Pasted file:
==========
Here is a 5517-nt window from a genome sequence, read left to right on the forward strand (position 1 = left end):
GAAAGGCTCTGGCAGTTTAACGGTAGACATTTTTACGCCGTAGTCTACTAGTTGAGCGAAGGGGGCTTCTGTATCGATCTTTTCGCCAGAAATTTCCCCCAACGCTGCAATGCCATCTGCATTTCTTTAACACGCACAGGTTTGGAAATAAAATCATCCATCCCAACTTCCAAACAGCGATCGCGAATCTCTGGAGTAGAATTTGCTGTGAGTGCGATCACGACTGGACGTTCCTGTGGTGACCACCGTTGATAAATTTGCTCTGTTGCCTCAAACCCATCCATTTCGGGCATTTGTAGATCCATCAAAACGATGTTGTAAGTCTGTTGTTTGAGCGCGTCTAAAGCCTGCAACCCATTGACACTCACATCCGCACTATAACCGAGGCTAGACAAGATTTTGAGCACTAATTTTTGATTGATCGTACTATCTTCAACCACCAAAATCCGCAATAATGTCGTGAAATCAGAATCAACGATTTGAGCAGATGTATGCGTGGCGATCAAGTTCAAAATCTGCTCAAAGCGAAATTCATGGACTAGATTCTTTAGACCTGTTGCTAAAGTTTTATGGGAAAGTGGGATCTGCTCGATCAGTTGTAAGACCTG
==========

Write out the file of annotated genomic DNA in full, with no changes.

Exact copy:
Here is a 5517-nt window from a genome sequence, read left to right on the forward strand (position 1 = left end):
GAAAGGCTCTGGCAGTTTAACGGTAGACATTTTTACGCCGTAGTCTACTAGTTGAGCGAAGGGGGCTTCTGTATCGATCTTTTCGCCAGAAATTTCCCCCAACGCTGCAATGCCATCTGCATTTCTTTAACACGCACAGGTTTGGAAATAAAATCATCCATCCCAACTTCCAAACAGCGATCGCGAATCTCTGGAGTAGAATTTGCTGTGAGTGCGATCACGACTGGACGTTCCTGTGGTGACCACCGTTGATAAATTTGCTCTGTTGCCTCAAACCCATCCATTTCGGGCATTTGTAGATCCATCAAAACGATGTTGTAAGTCTGTTGTTTGAGCGCGTCTAAAGCCTGCAACCCATTGACACTCACATCCGCACTATAACCGAGGCTAGACAAGATTTTGAGCACTAATTTTTGATTGATCGTACTATCTTCAACCACCAAAATCCGCAATAATGTCGTGAAATCAGAATCAACGATTTGAGCAGATGTATGCGTGGCGATCAAGTTCAAAATCTGCTCAAAGCGAAATTCATGGACTAGATTCTTTAGACCTGTTGCTAAAGTTTTATGGGAAAGTGGGATCTGCTCGATCAGTTGTAAGACCTG